Bazaar is a reprint of the classic game by prolific American game designer Sid Sackson in which players are vying to be the most efficient and lucrative buyer, using gemstones to purchase wares from the local bazaar. At the start of the game, a set of ten equations set the exchange rate for the duration of the game. An example might be that a green gemstone can be exchanged for two red and one white. During the game, players can use these rates to exchange gemstones they acquire, working from either side of the equation. The goal is to be able to purchase varying priced ware cards from one of the stalls in the bazaar, the value of which is determined by how many gemstones the player has left over after the purchase. The fewer the stones, the more valuable the ware is for the player. After two of the five stalls have been emptied of wares, the bazaar closes and the player who purchased the most valuable wares is the winner.
Bazaar's true strength is the depth of play opened up by a very simple rules set and it is this imbalance that gives Bazaar its high Return on Investment. Players either roll a die, taking the corresponding colored gemstone or they make an exchange. They can then acquire a wares card and their turn is done.With just a few simple instructions, students are able to fall into the rhythm of the game, using algebraic equations as the language of trade to find the best ways to maximize their interactions.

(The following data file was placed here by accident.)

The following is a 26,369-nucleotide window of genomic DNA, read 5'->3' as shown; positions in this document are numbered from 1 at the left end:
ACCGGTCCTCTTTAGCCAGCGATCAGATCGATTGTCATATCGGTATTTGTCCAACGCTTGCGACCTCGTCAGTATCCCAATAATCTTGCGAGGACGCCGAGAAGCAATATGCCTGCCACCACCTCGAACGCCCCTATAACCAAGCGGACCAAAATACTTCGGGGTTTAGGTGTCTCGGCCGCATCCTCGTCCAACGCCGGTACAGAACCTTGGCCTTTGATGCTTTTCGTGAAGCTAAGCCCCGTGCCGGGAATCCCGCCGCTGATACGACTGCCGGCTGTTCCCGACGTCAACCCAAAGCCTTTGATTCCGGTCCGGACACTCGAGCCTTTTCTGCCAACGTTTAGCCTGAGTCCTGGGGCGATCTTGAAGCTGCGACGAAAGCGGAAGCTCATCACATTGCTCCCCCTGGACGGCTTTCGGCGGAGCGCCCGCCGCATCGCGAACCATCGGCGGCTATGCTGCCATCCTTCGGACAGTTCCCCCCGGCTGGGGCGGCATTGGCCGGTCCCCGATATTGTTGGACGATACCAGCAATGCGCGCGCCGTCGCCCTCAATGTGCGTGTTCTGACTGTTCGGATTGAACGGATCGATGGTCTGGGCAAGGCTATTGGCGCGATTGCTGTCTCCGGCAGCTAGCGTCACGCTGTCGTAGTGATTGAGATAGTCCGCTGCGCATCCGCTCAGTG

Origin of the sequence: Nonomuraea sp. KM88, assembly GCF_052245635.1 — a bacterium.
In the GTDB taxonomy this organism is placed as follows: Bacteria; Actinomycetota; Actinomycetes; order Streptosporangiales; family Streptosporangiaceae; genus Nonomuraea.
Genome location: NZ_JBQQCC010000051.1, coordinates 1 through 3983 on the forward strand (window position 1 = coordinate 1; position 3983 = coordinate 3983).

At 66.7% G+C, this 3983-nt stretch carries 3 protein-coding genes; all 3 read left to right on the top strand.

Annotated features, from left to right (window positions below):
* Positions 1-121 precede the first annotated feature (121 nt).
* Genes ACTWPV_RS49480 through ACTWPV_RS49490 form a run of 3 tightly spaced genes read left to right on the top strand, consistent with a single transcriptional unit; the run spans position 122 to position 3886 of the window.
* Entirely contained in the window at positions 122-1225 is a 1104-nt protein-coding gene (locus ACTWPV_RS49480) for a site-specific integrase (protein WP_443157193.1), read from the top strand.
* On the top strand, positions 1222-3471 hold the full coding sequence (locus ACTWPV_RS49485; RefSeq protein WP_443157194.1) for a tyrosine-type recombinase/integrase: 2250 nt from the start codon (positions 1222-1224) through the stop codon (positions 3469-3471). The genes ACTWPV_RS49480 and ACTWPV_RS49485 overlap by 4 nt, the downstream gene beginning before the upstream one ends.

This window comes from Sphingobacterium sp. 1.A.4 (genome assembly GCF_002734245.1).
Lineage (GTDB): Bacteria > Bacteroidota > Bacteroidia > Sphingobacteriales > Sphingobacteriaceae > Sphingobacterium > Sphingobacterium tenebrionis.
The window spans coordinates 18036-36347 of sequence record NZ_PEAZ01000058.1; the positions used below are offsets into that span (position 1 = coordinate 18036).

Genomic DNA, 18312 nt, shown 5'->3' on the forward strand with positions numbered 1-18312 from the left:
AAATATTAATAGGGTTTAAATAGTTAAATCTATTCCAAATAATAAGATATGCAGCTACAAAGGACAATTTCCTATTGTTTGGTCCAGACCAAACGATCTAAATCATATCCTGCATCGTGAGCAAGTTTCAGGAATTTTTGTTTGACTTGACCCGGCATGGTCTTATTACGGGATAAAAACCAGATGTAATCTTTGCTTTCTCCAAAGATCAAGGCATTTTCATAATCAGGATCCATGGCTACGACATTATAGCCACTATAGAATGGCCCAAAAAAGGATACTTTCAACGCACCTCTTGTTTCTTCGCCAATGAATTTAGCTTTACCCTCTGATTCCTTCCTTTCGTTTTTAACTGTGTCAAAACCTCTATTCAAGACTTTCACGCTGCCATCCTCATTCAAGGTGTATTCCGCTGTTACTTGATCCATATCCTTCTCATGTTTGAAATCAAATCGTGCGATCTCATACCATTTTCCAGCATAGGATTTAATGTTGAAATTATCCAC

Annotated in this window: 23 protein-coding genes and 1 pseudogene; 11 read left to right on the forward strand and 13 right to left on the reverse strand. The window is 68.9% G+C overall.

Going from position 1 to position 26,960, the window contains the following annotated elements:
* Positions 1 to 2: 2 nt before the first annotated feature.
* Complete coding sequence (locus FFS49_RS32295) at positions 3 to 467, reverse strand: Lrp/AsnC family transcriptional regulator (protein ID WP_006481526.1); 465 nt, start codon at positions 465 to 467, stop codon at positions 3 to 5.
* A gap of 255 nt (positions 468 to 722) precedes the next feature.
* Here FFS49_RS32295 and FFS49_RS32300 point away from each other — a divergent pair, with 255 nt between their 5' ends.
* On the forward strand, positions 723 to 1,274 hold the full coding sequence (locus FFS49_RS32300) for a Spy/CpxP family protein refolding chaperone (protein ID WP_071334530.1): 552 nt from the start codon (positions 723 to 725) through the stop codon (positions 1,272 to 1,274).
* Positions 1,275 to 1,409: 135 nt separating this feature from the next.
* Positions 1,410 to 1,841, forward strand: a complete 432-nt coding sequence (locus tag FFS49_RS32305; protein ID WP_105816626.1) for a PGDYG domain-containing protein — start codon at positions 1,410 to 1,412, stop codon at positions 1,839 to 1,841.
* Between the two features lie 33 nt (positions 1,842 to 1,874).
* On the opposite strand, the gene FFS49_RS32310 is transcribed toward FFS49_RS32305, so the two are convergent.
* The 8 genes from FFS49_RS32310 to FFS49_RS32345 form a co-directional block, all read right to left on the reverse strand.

While multiple copies can easily facilitate several small groups, they can also be combined to make a large group game as the simplicity of play leaves little downtime for the other players. So, by simply doubling the number of stalls created during setup and needed to be emptied to end the game, a teacher can use two copies to accommodate up to 12 students. For three copies, simply triple that number. The game's scalability extends beyond the ability to add players. The length of play can also be adjusted by adjusting the number of stalls that need to be emptied for the game to end. That condition can even be removed and students can simply play for a set amount of time, with the winner being the student who has the most points at the end of that time.
The game can also serve as a problem prompt for students where they are presented with a set of exchange equations, gemstones and available wares and are tasked to work out the best possible scoring possibility, sharing their problem solving approach. This is another example of how analog games can be used to create intentional instructional moments as the teacher has full control of what the possible exchanges are, making it as easy or challenging as they wish.